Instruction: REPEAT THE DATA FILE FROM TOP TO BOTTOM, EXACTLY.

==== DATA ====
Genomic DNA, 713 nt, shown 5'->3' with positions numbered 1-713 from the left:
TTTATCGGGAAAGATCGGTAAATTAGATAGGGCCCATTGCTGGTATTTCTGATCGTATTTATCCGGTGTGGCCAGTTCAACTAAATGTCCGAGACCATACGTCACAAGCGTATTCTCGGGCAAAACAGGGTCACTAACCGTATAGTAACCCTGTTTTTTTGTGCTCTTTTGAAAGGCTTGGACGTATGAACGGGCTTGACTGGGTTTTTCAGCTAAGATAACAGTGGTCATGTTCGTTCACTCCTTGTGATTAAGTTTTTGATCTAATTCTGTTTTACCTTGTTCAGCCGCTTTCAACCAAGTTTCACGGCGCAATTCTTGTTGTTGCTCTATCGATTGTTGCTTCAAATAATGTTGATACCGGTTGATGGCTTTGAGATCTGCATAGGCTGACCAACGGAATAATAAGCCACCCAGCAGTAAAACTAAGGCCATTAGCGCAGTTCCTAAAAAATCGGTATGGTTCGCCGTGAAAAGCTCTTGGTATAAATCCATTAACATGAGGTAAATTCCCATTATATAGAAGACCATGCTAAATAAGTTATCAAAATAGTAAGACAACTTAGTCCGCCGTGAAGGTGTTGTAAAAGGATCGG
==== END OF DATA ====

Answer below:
Genomic DNA, 713 nt, shown 5'->3' with positions numbered 1-713 from the left:
TTTATCGGGAAAGATCGGTAAATTAGATAGGGCCCATTGCTGGTATTTCTGATCGTATTTATCCGGTGTGGCCAGTTCAACTAAATGTCCGAGACCATACGTCACAAGCGTATTCTCGGGCAAAACAGGGTCACTAACCGTATAGTAACCCTGTTTTTTTGTGCTCTTTTGAAAGGCTTGGACGTATGAACGGGCTTGACTGGGTTTTTCAGCTAAGATAACAGTGGTCATGTTCGTTCACTCCTTGTGATTAAGTTTTTGATCTAATTCTGTTTTACCTTGTTCAGCCGCTTTCAACCAAGTTTCACGGCGCAATTCTTGTTGTTGCTCTATCGATTGTTGCTTCAAATAATGTTGATACCGGTTGATGGCTTTGAGATCTGCATAGGCTGACCAACGGAATAATAAGCCACCCAGCAGTAAAACTAAGGCCATTAGCGCAGTTCCTAAAAAATCGGTATGGTTCGCCGTGAAAAGCTCTTGGTATAAATCCATTAACATGAGGTAAATTCCCATTATATAGAAGACCATGCTAAATAAGTTATCAAAATAGTAAGACAACTTAGTCCGCCGTGAAGGTGTTGTAAAAGGATCGG